Texas had a short-lived gold rush four years after people flocked to California in hopes of becoming rich. Grandfather tells me gold is heavier than silt and most other debris. It sinks to the bottom of the pan when you’re searching for it.
Gold, like searching for something. G, like gunshot wound to the face just a year before Dad died. Dad said it was an accident, he was cleaning out a gun after he’d taken sleeping pills and he says he woke to a blast, his ears ringing, and pain, sharp like an arrowhead.
G for God, like how Dad said God gave him a second chance. He was scared his smile would never be the same again, but they sewed it up and it looked almost the same as I remembered, only slightly smaller on one side when he smiled real big, and most of the scarring covered by the beginning of a beard.
Grandfather says sin can be washed away like dirt in water. He says God makes us clean, golden like the days in Eden. What I don’t know is why Dad left Texas in the first place.
Like how people say they saw it coming.
I like Igneous, from the Latin ignis, meaning “of fire”. Magma cooled and solidified into rock. Dad shows me a smoothed pebbled pulled out from his pocket. He turns it over between his thumb and pointer finger and tells me Roman soldiers used to carry them into battle to help soothe their nerves, to protect them. He doesn’t tell me who he’s fighting.
Crassula ovata, a type of succulent, the plant in Dad’s apartment that he’s so proud of keeping alive for so long. He keeps it in a corner under a grow light, in a large pot filled with dirt and stone. I don’t tell him they’re nearly impossible to kill.
K like kaleidoscope. Looking into a world of color and patterns repeated over and over again. In my playroom when I’m just a girl I lay on the floor with it pointed toward the ceiling, peering in and gazing at stars and circles in constant motion. Mirrors inside reflecting patterns again and again until Mom calls my name for dinner and the magic is gone.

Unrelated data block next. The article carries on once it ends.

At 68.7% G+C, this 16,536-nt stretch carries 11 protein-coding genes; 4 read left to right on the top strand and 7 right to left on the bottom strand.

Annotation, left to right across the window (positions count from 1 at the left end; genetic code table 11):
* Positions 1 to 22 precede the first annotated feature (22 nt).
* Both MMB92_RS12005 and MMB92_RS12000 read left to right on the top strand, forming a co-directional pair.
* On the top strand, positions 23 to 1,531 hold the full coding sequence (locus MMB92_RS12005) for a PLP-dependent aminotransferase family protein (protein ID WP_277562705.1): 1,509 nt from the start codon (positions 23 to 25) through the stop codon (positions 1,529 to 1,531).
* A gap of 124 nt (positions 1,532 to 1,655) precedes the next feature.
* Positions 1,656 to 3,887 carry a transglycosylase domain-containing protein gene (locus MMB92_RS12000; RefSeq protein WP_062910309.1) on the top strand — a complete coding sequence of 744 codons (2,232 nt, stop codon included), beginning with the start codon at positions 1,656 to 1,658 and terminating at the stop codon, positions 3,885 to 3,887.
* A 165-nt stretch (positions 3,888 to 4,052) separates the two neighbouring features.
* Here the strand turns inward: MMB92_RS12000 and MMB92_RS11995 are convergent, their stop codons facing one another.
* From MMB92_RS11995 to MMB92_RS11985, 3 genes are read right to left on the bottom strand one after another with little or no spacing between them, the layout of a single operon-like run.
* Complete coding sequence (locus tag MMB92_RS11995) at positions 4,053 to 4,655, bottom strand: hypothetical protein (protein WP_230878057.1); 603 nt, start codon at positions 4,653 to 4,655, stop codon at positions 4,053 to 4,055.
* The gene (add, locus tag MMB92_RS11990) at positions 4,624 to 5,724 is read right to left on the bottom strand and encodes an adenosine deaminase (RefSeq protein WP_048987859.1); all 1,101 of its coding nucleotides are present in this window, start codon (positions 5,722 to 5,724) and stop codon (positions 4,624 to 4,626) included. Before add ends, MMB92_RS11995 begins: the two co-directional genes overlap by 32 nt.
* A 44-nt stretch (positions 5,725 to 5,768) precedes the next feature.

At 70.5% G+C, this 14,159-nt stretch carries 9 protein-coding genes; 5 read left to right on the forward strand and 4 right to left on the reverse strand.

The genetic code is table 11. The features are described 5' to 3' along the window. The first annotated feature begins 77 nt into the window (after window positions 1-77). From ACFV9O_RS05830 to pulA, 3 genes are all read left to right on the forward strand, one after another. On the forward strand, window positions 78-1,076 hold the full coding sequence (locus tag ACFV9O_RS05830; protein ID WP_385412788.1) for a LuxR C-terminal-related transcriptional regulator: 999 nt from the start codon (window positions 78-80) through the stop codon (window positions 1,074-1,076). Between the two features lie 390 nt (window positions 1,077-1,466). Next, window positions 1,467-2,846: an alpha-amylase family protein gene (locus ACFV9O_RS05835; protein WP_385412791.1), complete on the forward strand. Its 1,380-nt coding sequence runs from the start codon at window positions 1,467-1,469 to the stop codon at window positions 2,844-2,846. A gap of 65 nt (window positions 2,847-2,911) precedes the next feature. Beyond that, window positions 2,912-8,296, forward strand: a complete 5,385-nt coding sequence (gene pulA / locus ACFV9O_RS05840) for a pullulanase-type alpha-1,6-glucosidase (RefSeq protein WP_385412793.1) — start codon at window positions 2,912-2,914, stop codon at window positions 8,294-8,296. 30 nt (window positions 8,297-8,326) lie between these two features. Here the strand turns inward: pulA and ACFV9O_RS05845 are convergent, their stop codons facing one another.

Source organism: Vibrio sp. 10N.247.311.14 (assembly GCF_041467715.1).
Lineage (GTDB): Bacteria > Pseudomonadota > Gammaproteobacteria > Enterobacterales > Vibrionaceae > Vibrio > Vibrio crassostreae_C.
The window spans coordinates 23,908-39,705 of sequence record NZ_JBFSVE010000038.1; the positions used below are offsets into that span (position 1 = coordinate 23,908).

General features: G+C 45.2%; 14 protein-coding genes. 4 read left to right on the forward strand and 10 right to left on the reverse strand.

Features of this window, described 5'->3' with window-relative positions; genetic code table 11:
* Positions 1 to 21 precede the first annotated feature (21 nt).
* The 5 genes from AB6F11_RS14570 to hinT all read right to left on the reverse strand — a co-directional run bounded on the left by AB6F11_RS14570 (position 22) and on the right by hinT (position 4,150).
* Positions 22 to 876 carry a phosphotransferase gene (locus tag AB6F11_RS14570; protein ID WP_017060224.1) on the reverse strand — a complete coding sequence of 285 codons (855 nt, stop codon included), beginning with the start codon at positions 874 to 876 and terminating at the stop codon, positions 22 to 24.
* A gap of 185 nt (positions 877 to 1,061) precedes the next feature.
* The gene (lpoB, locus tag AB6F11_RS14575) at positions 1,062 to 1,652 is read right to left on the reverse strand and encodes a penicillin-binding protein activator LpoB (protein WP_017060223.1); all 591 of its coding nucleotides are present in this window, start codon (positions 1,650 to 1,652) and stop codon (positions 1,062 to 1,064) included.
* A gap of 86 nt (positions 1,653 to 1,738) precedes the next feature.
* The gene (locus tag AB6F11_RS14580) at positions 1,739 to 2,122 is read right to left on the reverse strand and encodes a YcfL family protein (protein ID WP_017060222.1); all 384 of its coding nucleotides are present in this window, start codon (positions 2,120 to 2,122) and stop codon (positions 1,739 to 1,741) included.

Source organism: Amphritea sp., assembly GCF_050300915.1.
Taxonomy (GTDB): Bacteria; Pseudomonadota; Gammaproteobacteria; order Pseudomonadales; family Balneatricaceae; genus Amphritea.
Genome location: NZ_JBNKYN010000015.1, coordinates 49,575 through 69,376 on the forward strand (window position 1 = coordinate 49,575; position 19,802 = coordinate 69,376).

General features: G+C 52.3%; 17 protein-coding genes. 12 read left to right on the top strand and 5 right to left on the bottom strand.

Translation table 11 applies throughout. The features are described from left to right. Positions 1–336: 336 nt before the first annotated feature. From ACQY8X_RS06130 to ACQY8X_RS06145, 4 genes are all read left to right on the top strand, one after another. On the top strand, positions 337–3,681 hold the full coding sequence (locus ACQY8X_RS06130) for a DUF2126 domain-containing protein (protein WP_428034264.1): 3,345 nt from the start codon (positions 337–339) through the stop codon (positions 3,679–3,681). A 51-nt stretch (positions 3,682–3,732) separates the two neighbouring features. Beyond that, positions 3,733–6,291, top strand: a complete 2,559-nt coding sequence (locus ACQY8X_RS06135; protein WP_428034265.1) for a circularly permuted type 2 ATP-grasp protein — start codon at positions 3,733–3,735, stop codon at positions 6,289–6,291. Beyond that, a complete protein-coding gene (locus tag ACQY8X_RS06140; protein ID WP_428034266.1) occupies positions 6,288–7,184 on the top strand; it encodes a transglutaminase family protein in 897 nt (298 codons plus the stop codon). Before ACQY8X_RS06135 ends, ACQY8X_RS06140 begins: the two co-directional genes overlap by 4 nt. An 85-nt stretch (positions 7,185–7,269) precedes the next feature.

At dinner one day with Dad and sister when I’m older, Dad shows me an app on his phone that identifies constellations. He points his phone up to the daytime sky and on his screen appear stars twinkling on a night sky with names like Orion and faint images of animals and Gods outlined by the stars. Dad says the stars up North don’t ever shine as bright as they do in the Piney Woods back home, but this lets you see them. Mom tells me God created the Heavens and the sky and the universe and everything we can see. Dad gives me his phone and tells me to try it, to look for myself.
Like is there something at the end of all this?
Like looking too deep into things. Mom tells me Dad’s fine and he will figure things out like he always has and I have to live my own life. M like Mother.
Like Migration, like maybe going back to Texas will fix him. M like Mac, Dad’s name. M like Dad I know it was a mistake.
Aurora borealis. Grandfather tells me he was driving his truck at night somewhere in one of the Dakotas when he was young and away on a welding job, and he’d maybe had one too many beers—now I know you wouldn’t be doing none of that girl you ain’t nothing like your daddy or me—and he says he saw the lights out on the horizon dancing in the sky. He tells me he thought it was the end, like in Revelations, like Jesus coming to take them home. He says he had his windows rolled down and the night was cool and beautiful and perfect and he aint never heard of no Northern lights in school. I ask him if he was scared. Grandfather says he just kept on driving.
Grandmother tells me buying opal for yourself is bad luck—it can only be gifted. I’ve always thought it the prettiest stone, how flecks of fire dance within it when it’s hit by light. I don’t tell her I’m so sick of loving things I can’t keep.
P like petrified wood, like ossified, stuck in place. Like scared, like me. Grandfather holds a piece of it in his hand, palm facing up to the sky. He gives it to me. Frozen in time.
P like the deep pit in my stomach when Dad wouldn’t answer the phone or not show up for plans all those times but not worrying so much that one morning that mattered. P like eating pancakes without him at the diner not knowing he was dead.
Like how the school year is split into 4. Like how we learn clocks and slices in a pie chart and fractions and money. Like the quarter for parking Dad gave me to put in the meter outside the restaurant the last time I saw him. Like the final quarter in the game, like how time is always running out.
R like Resurrection, like second chance, like how teacher tells me death isn’t permanent. Like rehab, like get better. R like riverbed, Grandfather searching for stones, arrowheads, pieces of the past, for anything to grab onto.